Back in the early 1970’s, when my father was just getting into collecting and flying antiques he asked his friend and antique aviation mentor, Jack Nees “What’s the holy grail of antique aircraft?” Jack replied, “The Waco UBF-2 and the Stinson SR-9F.”
Following Jack’s lead, Dad was able to find a flying UBF-2 in Texas in 1974. That aircraft certainly proved its sterling reputation as a fantastic performer and showstopper and remained under the stewardship of our family until 2010. Sometime in the late 70’s after starting his aircraft restoration company, Aero Meridian, he was able to locate and purchase a complete Stinson SR-9F project (NC18422 s/n 5714).
Aero Meridian was busy with customer restorations and other projects throughout the 1980s and there wasn’t time to tackle the 9F. In 1991 the company closed its doors and Dad’s focus turned to his development project at Carefree Airport’s “Sky Ranch” fly-in community in Carefree, AZ. Very soon after, the project was sold. (This aircraft is now under restoration in Tulsa, OK.) I was too young to remember the 9F project, but I heard stories about it and the sound of regret in my father’s voice when reflecting. Gullwing dreams unfulfilled.
I earned my pilots license in 1997 and a few years later started flying my father’s Waco UBF-2. I caught the vintage airplane bug and recalled Dad’s stories of the SR-9F with curiosity. Flash forward to 2006 … searching the FAA records one day I decided to see how many 9Fs existed. I knew they were rare, but didn’t know there were only five left on the US registry out of the 30+ produced! I was aware that our friends at RARE Aircraft had recently brokered the only flying example and that Dad’s old project was down in Oklahoma but I wanted to know about the others. I began digging…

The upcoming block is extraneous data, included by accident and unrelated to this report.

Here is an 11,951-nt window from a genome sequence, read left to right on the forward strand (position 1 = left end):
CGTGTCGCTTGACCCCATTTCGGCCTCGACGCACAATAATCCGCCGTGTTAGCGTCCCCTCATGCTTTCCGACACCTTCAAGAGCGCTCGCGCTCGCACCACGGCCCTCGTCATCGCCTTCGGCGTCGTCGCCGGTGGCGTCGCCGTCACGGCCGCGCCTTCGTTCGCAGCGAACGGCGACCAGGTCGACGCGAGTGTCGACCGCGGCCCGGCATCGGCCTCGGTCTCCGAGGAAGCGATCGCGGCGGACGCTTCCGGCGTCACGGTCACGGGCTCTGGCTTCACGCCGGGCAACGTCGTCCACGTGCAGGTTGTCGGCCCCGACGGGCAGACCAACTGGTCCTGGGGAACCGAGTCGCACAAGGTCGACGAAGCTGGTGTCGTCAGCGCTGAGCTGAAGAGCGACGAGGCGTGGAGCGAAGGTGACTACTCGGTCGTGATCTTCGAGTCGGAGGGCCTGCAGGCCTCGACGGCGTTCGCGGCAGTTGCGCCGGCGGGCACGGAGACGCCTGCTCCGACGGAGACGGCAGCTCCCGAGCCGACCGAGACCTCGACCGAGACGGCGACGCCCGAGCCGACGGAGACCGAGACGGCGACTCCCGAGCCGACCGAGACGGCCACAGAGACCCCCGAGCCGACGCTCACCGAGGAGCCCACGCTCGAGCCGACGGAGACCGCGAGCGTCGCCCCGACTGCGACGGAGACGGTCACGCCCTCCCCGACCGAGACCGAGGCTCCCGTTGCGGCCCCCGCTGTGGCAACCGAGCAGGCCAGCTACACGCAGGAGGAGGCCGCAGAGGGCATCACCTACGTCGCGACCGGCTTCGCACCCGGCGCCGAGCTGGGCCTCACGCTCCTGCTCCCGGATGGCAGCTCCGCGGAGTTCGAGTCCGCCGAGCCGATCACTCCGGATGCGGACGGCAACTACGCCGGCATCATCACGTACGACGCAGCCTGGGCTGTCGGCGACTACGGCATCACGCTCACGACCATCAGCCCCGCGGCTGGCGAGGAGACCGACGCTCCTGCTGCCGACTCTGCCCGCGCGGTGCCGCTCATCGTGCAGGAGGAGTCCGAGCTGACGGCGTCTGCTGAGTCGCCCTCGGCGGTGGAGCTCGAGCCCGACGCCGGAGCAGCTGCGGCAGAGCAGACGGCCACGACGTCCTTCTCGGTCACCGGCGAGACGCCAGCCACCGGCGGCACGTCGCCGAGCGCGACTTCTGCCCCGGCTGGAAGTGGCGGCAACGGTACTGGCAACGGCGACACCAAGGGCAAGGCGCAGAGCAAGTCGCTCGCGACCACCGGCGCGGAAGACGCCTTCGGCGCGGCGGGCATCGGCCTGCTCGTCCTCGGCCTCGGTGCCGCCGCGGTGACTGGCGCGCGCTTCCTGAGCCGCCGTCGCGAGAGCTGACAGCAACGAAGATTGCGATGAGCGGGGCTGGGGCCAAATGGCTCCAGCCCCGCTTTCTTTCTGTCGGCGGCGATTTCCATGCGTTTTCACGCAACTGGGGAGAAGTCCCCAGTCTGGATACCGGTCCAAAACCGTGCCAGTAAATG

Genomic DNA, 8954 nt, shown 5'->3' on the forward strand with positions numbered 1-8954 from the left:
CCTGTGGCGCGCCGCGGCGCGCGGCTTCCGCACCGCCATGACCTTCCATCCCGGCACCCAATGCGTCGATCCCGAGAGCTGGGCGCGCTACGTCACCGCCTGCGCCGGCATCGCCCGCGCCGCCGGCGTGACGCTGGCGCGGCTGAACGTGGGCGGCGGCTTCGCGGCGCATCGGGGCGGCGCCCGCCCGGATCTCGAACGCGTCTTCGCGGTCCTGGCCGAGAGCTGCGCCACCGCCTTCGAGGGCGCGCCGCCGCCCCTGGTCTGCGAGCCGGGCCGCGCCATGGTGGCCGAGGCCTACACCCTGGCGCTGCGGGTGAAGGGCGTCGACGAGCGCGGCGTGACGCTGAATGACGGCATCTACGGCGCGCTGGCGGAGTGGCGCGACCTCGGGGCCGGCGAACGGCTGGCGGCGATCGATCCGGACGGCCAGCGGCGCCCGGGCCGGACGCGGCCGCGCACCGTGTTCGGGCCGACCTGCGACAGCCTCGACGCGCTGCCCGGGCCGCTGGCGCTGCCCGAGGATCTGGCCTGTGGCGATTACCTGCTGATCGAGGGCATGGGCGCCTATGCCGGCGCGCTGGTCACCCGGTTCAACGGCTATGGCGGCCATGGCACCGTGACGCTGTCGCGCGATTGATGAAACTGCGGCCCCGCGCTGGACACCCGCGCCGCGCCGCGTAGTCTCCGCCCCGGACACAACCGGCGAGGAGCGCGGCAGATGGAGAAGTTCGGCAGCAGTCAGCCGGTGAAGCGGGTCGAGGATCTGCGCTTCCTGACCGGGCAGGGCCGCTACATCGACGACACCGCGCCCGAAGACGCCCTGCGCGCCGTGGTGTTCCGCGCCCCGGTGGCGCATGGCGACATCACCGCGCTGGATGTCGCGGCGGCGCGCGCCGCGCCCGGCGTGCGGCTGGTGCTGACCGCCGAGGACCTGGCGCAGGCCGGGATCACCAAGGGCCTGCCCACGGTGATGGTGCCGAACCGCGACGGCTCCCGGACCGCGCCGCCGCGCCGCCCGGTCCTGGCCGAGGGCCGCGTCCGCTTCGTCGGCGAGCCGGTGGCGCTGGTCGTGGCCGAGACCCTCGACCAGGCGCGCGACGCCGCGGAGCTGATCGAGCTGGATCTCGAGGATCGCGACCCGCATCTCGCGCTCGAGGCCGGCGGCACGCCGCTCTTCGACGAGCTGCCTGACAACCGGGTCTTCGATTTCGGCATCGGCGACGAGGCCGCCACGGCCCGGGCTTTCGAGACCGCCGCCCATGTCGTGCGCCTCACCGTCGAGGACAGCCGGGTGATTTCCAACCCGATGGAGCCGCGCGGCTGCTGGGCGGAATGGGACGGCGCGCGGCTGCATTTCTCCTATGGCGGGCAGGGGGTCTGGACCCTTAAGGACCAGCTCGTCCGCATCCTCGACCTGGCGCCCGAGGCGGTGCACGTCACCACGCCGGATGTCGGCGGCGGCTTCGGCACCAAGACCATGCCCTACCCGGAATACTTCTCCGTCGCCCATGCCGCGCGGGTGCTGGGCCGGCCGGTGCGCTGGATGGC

My digging became a “little bit” of an obsession and Dad and I discussed attempting to contact the registered owners, and maybe inquire if they would consider selling … just out of curiosity (yeah, right!). I kept Dad updated on my research and I could tell he was starting to get that old 9F fire burning. We discovered that of the remaining three airplanes, there were only two that “perhaps” could be had.
I was able to contact one of the owners, Abel Hera, a crop duster pilot from Miami, Fl. He told me about his project and that he had flown it out of Idaho in 1984. Very soon after that trip home he had disassembled the aircraft for restoration. Despite his best intentions, it was still in pieces. I asked if he would consider selling. At that time he was in the middle of a divorce and could not sell, but he said to keep in touch and I gave him my number to call me if anything changed. I called a few more times over the next year and he still wasn’t ready. It was September 2007 when I finally received the call.
I arrived in Miami in October of 2007 to inspect the aircraft. Tucked away in the back of a hangar, cluttered by years of aircraft hoarding, was the hulking fuselage of an old Reliant. She was sitting proudly up on her gear without wings or tail feathers attached, the fabric was removed, boot cowling, firewall, engine mount and windscreens all still installed. It’s last job as an air ambulance was evident with “Mercy Flights, Medford Oregon” in faded red still visible on the powdery white metal cowl skin. It also had a highly customized interior aluminum gurney compartment for patients and a long access door on the right side of the fuselage.
This was one seriously tired old bird and the last twenty years sitting in a Miami hangar certainly didn’t help. Twenty more and it would have been a pile of rust. We quickly put a deal together with Abel and started planning the retrieval trip.
Restoration began in earnest at RARE Aircraft of Faribault, MN in December of 2012. After an intensive two-year ground-up restoration the aircraft is finally complete and back in her original, majestic form. I traveled to Minnesota in November of 2014 for the big reveal. I about fell over in the hangar when I saw her complete for the first time. It is truly a commanding and emotionally stirring aircraft.